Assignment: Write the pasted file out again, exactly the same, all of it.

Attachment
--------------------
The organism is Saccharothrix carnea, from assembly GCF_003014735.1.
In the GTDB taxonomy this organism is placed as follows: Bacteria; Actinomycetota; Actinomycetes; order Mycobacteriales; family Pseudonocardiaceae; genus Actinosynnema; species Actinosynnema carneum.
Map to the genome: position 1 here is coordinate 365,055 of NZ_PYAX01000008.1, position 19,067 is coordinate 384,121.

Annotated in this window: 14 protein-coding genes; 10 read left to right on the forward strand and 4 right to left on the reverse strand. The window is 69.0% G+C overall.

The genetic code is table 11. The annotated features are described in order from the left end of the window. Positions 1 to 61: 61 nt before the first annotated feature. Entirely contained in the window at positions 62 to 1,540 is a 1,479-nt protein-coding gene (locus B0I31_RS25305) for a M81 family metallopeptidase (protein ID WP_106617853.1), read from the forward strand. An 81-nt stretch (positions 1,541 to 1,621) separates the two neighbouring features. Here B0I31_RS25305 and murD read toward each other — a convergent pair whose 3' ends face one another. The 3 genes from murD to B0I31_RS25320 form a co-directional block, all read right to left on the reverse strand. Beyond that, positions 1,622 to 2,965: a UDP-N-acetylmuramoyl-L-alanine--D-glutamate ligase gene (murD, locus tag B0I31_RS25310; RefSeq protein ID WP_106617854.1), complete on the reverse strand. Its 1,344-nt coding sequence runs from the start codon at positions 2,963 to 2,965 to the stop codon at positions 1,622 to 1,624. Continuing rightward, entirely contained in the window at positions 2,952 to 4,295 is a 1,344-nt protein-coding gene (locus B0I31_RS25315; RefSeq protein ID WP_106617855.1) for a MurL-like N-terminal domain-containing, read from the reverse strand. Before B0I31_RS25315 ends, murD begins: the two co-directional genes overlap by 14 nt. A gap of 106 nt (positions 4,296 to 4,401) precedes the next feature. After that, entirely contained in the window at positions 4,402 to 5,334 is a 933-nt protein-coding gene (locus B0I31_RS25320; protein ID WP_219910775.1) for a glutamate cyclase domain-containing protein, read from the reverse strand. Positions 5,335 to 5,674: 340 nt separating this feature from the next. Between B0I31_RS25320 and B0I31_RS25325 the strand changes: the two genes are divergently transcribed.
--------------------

The organism is Saccharothrix carnea, from assembly GCF_003014735.1.
In the GTDB taxonomy this organism is placed as follows: Bacteria; Actinomycetota; Actinomycetes; order Mycobacteriales; family Pseudonocardiaceae; genus Actinosynnema; species Actinosynnema carneum.
Map to the genome: position 1 here is coordinate 365,055 of NZ_PYAX01000008.1, position 19,067 is coordinate 384,121.

Annotated in this window: 14 protein-coding genes; 10 read left to right on the forward strand and 4 right to left on the reverse strand. The window is 69.0% G+C overall.

The genetic code is table 11. The annotated features are described in order from the left end of the window. Positions 1 to 61: 61 nt before the first annotated feature. Entirely contained in the window at positions 62 to 1,540 is a 1,479-nt protein-coding gene (locus B0I31_RS25305) for a M81 family metallopeptidase (protein ID WP_106617853.1), read from the forward strand. An 81-nt stretch (positions 1,541 to 1,621) separates the two neighbouring features. Here B0I31_RS25305 and murD read toward each other — a convergent pair whose 3' ends face one another. The 3 genes from murD to B0I31_RS25320 form a co-directional block, all read right to left on the reverse strand. Beyond that, positions 1,622 to 2,965: a UDP-N-acetylmuramoyl-L-alanine--D-glutamate ligase gene (murD, locus tag B0I31_RS25310; RefSeq protein ID WP_106617854.1), complete on the reverse strand. Its 1,344-nt coding sequence runs from the start codon at positions 2,963 to 2,965 to the stop codon at positions 1,622 to 1,624. Continuing rightward, entirely contained in the window at positions 2,952 to 4,295 is a 1,344-nt protein-coding gene (locus B0I31_RS25315; RefSeq protein ID WP_106617855.1) for a MurL-like N-terminal domain-containing, read from the reverse strand. Before B0I31_RS25315 ends, murD begins: the two co-directional genes overlap by 14 nt. A gap of 106 nt (positions 4,296 to 4,401) precedes the next feature. After that, entirely contained in the window at positions 4,402 to 5,334 is a 933-nt protein-coding gene (locus B0I31_RS25320; protein ID WP_219910775.1) for a glutamate cyclase domain-containing protein, read from the reverse strand. Positions 5,335 to 5,674: 340 nt separating this feature from the next. Between B0I31_RS25320 and B0I31_RS25325 the strand changes: the two genes are divergently transcribed.